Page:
Your system probably has a power-cutting device near its outdoor unit. This switch is generally in a metal box attached to your home. If your unit has recently been fixed, the switch may have accidentally been placed in the “off” setting.
Clogged Condensate Drain Pan
Condensate drain pans hold the extra liquid your air conditioner takes out of the air. This pan can be situated either under or in your furnace or air handler.
When there’s a blockage or clogged drain, water can build up and prompt a safety feature to turn off your unit.
If your pan involves a PVC pipe or drain, you can get rid of the extra condensation with a formulated pan-cleaning capsule. You can buy these tablets at a home improvement or hardware retailer.
If your pan includes a pump, locate the float switch. If the lever is “up” and there’s moisture in the pan, you might have to replace the pump. Call us at 715-301-0256 for assistance.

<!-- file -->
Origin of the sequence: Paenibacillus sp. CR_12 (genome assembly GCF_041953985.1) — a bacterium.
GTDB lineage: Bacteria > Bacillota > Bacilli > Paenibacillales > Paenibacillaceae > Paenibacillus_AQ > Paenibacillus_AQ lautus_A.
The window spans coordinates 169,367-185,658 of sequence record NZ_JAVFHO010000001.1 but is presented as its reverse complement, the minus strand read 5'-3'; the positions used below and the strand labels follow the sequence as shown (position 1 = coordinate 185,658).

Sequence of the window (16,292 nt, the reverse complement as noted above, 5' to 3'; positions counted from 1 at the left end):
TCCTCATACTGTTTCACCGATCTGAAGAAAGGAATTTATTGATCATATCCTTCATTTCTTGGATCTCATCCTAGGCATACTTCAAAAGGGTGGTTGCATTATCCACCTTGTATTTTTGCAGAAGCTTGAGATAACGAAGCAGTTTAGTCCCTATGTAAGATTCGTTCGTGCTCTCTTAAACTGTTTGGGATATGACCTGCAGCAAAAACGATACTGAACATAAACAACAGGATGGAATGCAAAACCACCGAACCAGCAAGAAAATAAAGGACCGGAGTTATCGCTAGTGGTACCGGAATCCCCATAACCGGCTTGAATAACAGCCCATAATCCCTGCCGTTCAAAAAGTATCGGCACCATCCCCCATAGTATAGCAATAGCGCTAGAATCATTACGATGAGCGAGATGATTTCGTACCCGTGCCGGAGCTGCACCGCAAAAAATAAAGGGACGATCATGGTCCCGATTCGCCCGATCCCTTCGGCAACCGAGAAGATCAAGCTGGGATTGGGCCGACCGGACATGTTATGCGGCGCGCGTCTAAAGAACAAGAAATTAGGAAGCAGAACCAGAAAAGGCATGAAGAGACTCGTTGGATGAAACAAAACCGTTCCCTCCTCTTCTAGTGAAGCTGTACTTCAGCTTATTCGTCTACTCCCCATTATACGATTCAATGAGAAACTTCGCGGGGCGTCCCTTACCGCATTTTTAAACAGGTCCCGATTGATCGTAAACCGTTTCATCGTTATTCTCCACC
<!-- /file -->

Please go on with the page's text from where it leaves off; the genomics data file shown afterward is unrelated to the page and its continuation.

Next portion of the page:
2. AC Blows Warm Air
If your equipment is going but not providing cold air, its airflow could be obstructed. Or it could not have adequate refrigerant.
Your system’s airflow can be reduced by a clogged air filter or filthy condenser.
How to Replace Your Air Filter
A dusty filter can cause countless troubles, such as:
- Lower comfort
- Icy refrigerant lines or evaporator coil
- Intermittent cooling
- Bigger utility costs
- Leading your system to break down more quickly
We suggest replacing flat filters monthly, and creased filters every three months.
If you can’t recall when you last installed a new one, shut off your system fully and remove the filter. You can locate the filter in your furnace or air pump’s blower compartment. It may also be located in an attached filter holder or wall-mounted return air grille.
Angle the filter up to your light fixture. If you see a lot of dust, you should replace it.
How to Clean Your Cooling Equipment
Weeds, plants and sticks can block your condensing system. This may restrict its airflow, lower its energy efficiency and change your comfort. Here’s a method you can follow to get your unit running properly again.